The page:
Friday, June 17, 2022

Lordy, it's been awhile!


Or, lots of things have happened since I last posted.

In the last blog entry I was finishing up a tapestry of sweetshrub. I did that, took it to the frame shop and it's now ready for an exhibit I'll be in with two other tapestry artists soon. That's to be at Danso Gallery, Clayton Arts Center,  Maryville College, Maryville, Tennessee. The show, "Three Voices," opens at the end of June and runs through July--it will be up during the Handweavers Guild of America Convergence and is on one of the tours offered as an option for conference attendees. The opening is on July 16. 

So... what else has happened since my March post? Well, I guess the most important thing was this: I went to a long-awaited artist residency at Wildacres Retreat near Little Switzerland, North Carolina in late April. I say "long-awaited" because I'd applied for a residency there twice before and hadn't been accepted. When word came this year that I was selected for a week-long residency I was elated. 

I arrived on April 25 and settled into the cabin I was assigned and found it was a great space for doing work of all kinds. My goals while there were to concentrate on a new book I'm working on and to hike the trails, photographing and drawing what I saw while there. I also took a small loom to work on.

On April 28 I hiked Azalea Trail to the lodge and walked back down another trail to the main graveled road. I had my hiking sticks and sensible shoes, and was bundled up for the chilly morning with coat that had a separate liner, a fleece vest, turtleneck shirt and jeans. I was back to the gravel road and walking along, looking around, as I typically do when I walk, when my toe hit a stone embedded in the road. The stone didn't move but I did--I stumbled and fell hard on my left side with my face and left arm taking the brunt of the blow. It hurt like hell!

I was stunned for a few seconds but then I rolled over and immediately put my hand to my face and looked at it to see if there was blood--I was sure I'd really cut my face up. Then I tried to get up and realized I couldn't do that easily because I couldn't use my left arm! Somehow I got to my feet and slowly walked another 1/8 mile or so to where I was staying. I called the office when I got to the cabin and asked if there was an emergency department nearby, thought I needed to go. I was asked if I could drive myself and I said I didn't think so.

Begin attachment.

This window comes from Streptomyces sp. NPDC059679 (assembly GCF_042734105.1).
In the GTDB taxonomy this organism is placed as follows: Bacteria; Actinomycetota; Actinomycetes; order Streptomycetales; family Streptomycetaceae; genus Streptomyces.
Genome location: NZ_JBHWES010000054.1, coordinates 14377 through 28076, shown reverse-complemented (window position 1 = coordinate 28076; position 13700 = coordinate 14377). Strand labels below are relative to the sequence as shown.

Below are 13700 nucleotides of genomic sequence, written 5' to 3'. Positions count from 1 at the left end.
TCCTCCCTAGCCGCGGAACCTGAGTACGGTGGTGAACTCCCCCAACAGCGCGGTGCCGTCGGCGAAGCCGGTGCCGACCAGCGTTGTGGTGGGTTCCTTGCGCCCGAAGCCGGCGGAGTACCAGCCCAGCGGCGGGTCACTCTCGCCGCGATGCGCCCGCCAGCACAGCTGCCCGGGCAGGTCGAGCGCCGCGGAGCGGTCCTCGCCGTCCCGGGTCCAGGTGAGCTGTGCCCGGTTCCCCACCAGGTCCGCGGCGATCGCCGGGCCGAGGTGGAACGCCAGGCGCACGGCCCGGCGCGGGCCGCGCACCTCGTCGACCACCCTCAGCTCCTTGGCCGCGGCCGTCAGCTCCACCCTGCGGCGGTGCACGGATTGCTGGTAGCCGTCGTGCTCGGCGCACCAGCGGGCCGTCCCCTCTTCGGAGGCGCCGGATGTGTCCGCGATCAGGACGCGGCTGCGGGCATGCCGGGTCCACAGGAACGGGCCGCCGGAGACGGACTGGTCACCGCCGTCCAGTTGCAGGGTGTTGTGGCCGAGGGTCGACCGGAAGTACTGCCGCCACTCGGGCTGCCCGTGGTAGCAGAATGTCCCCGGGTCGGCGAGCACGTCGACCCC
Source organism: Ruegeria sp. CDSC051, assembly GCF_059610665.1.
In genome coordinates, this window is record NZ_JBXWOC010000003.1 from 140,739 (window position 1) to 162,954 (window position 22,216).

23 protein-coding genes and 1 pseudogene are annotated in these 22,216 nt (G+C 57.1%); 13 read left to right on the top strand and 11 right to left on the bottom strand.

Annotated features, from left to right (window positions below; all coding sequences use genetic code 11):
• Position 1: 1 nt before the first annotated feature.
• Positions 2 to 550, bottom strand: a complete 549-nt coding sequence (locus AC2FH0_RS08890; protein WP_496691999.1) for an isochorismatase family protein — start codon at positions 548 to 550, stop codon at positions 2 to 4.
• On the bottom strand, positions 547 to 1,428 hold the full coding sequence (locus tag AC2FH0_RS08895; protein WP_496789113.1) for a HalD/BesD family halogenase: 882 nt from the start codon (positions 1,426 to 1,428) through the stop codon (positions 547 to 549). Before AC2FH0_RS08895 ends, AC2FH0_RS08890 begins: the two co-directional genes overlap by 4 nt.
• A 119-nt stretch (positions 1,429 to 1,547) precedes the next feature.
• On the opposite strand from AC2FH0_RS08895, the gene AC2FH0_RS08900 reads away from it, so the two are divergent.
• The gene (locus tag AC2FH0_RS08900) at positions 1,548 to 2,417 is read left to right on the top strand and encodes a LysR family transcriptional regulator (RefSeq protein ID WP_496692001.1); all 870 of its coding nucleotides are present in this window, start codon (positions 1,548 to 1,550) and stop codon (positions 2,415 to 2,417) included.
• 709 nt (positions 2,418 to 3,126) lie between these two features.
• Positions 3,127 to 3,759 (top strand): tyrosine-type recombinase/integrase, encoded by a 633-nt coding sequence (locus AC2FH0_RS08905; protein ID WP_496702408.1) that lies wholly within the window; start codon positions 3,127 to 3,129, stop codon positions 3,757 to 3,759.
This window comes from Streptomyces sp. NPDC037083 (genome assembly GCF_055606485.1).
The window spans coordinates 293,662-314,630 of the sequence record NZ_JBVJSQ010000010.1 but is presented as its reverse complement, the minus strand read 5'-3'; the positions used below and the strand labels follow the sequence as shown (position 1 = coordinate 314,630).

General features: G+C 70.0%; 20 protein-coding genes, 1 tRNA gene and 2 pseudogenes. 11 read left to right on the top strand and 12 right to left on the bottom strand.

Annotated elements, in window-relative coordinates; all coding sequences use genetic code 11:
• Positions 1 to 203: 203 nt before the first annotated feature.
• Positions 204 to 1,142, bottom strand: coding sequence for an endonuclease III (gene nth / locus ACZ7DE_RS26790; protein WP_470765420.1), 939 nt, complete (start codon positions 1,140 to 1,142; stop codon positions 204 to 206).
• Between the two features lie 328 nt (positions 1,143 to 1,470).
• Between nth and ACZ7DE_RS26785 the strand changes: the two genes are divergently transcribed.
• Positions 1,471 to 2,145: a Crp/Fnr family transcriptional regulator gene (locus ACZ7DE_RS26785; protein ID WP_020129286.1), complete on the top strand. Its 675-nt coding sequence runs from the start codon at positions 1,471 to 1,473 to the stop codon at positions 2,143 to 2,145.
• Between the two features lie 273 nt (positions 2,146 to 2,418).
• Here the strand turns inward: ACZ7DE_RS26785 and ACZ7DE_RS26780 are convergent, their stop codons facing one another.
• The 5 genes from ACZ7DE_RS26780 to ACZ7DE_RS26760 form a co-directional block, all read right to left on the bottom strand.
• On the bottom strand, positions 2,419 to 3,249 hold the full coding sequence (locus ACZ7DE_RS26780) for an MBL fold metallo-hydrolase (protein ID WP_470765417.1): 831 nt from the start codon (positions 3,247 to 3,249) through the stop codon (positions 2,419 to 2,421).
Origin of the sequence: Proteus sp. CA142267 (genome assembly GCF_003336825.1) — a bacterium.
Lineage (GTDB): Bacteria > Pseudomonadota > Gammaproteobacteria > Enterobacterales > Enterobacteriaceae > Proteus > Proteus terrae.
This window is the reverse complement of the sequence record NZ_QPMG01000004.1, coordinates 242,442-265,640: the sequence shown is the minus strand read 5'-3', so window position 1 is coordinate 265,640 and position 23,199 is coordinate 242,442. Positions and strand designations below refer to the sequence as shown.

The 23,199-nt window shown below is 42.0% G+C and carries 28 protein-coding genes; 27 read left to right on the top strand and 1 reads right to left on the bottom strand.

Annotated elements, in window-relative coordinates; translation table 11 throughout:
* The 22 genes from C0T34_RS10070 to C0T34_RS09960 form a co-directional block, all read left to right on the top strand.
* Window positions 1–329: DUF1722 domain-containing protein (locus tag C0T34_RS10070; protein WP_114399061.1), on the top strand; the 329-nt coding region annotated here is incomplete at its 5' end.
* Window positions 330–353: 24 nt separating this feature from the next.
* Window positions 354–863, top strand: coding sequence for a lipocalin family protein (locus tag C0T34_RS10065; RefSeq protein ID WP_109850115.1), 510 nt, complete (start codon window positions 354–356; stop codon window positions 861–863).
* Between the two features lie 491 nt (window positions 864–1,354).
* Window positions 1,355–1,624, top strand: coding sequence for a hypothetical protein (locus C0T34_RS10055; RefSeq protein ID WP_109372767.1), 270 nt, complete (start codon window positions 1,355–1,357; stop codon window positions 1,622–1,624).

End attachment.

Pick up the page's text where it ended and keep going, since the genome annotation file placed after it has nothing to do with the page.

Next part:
From that point--and for a long time afterwards, I've depended on others. I depended on the kindness of the Wildacres folks, especially Kathy who took me to Spruce Pine hospital's emergency department and Wendy who kept phone check later on me through the night. I really appreciate the staff at the hospital who treated me quickly and sent me away with a couple of slings to immobilize my arm, offered  prescription meds for pain (that I refused--but had a good dose of Tylenol instead), and a with CD of the X-rays they'd taken.

I called my husband when I got back to my cabin to tell him what had happened. I also talked to my sister and my niece. All were willing to come get me. And we arranged that the next day, the 29th of April, my husband and sister would to drive the four + hours together in her car, and then he and I would go home in mine. Bit by bit, through the day of the 28th, after getting back from the hospital, I packed up my car. And then got what sleep I could by sitting up in a chair with ice pack on my shoulder, arm in the sling, taking Tylenol every 6 hours.

The next day my husband and sister arrived, picked me up and we came back home. What an inglorious end to a retreat!

Since then I've had several visits to an orthopedic specialist, X-rays galore,  CT scan, and even an ultrasound (to look for blood clots), to add to the mix. But all has been going as well as possible and I'm able to have physical therapy now. However, the pain has been amazing. At the emergency department I was told that a broken proximal humerus was very painful but I thought I knew a bit about pain since I've had a couple of abdominal surgeries, as well as a broken ankle in the past. Well, I didn't know s**t about pain! 

But I'm grateful that I'm now seven weeks and a day away from the fall and that I don't have pain like I did before. It's still with me and is more so at times. But I have to keep it in perspective, I have to realize that I do have relief from the pain for times--and now for extended times.  Others who I know have constant pain. There's a Flannery O'Connor quote about pain that I have in a journal somewhere. Maybe I can find it and post it in the future.

For now, I'll be grateful for relief from pain when it comes and that it comes frequently now. I'll also hope to have another opportunity for a Wildacres artist residency in the future--if I'm accepted for another one, I'll try valiantly to stay on my feet and healthy the whole time!

1 comment:

  1. Take it easy. I broke my left elbow several years ago. Took about 5 months all told. Arm would still swell if I over did craft work. Now it is good with only minor aches when it snows. Take plenty of time to heal properly.